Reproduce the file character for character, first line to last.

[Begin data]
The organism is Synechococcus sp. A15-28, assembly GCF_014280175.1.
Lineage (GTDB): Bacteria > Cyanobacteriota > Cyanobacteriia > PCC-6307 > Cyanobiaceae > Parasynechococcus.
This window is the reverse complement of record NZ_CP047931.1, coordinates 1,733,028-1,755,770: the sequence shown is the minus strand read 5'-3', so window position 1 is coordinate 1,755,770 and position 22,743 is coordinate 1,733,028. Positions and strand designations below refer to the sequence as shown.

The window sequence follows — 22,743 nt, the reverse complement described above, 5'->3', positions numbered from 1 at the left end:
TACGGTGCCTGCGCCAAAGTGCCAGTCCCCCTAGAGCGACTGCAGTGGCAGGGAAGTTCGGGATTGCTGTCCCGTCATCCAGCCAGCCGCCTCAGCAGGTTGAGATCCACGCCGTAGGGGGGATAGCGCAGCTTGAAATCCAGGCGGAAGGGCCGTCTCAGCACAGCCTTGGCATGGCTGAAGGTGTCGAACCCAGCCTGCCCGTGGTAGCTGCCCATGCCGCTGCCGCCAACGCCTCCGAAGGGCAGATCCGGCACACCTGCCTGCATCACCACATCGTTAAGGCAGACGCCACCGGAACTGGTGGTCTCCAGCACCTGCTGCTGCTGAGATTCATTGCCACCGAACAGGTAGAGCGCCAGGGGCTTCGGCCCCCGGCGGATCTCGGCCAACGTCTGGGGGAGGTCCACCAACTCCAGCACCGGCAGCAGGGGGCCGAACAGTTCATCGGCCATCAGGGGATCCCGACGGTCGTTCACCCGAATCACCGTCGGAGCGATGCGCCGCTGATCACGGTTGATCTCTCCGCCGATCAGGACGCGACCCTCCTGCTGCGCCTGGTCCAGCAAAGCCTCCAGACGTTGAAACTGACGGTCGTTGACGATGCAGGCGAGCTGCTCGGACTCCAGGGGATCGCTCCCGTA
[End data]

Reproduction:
The organism is Synechococcus sp. A15-28, assembly GCF_014280175.1.
Lineage (GTDB): Bacteria > Cyanobacteriota > Cyanobacteriia > PCC-6307 > Cyanobiaceae > Parasynechococcus.
This window is the reverse complement of record NZ_CP047931.1, coordinates 1,733,028-1,755,770: the sequence shown is the minus strand read 5'-3', so window position 1 is coordinate 1,755,770 and position 22,743 is coordinate 1,733,028. Positions and strand designations below refer to the sequence as shown.

The window sequence follows — 22,743 nt, the reverse complement described above, 5'->3', positions numbered from 1 at the left end:
TACGGTGCCTGCGCCAAAGTGCCAGTCCCCCTAGAGCGACTGCAGTGGCAGGGAAGTTCGGGATTGCTGTCCCGTCATCCAGCCAGCCGCCTCAGCAGGTTGAGATCCACGCCGTAGGGGGGATAGCGCAGCTTGAAATCCAGGCGGAAGGGCCGTCTCAGCACAGCCTTGGCATGGCTGAAGGTGTCGAACCCAGCCTGCCCGTGGTAGCTGCCCATGCCGCTGCCGCCAACGCCTCCGAAGGGCAGATCCGGCACACCTGCCTGCATCACCACATCGTTAAGGCAGACGCCACCGGAACTGGTGGTCTCCAGCACCTGCTGCTGCTGAGATTCATTGCCACCGAACAGGTAGAGCGCCAGGGGCTTCGGCCCCCGGCGGATCTCGGCCAACGTCTGGGGGAGGTCCACCAACTCCAGCACCGGCAGCAGGGGGCCGAACAGTTCATCGGCCATCAGGGGATCCCGACGGTCGTTCACCCGAATCACCGTCGGAGCGATGCGCCGCTGATCACGGTTGATCTCTCCGCCGATCAGGACGCGACCCTCCTGCTGCGCCTGGTCCAGCAAAGCCTCCAGACGTTGAAACTGACGGTCGTTGACGATGCAGGCGAGCTGCTCGGACTCCAGGGGATCGCTCCCGTA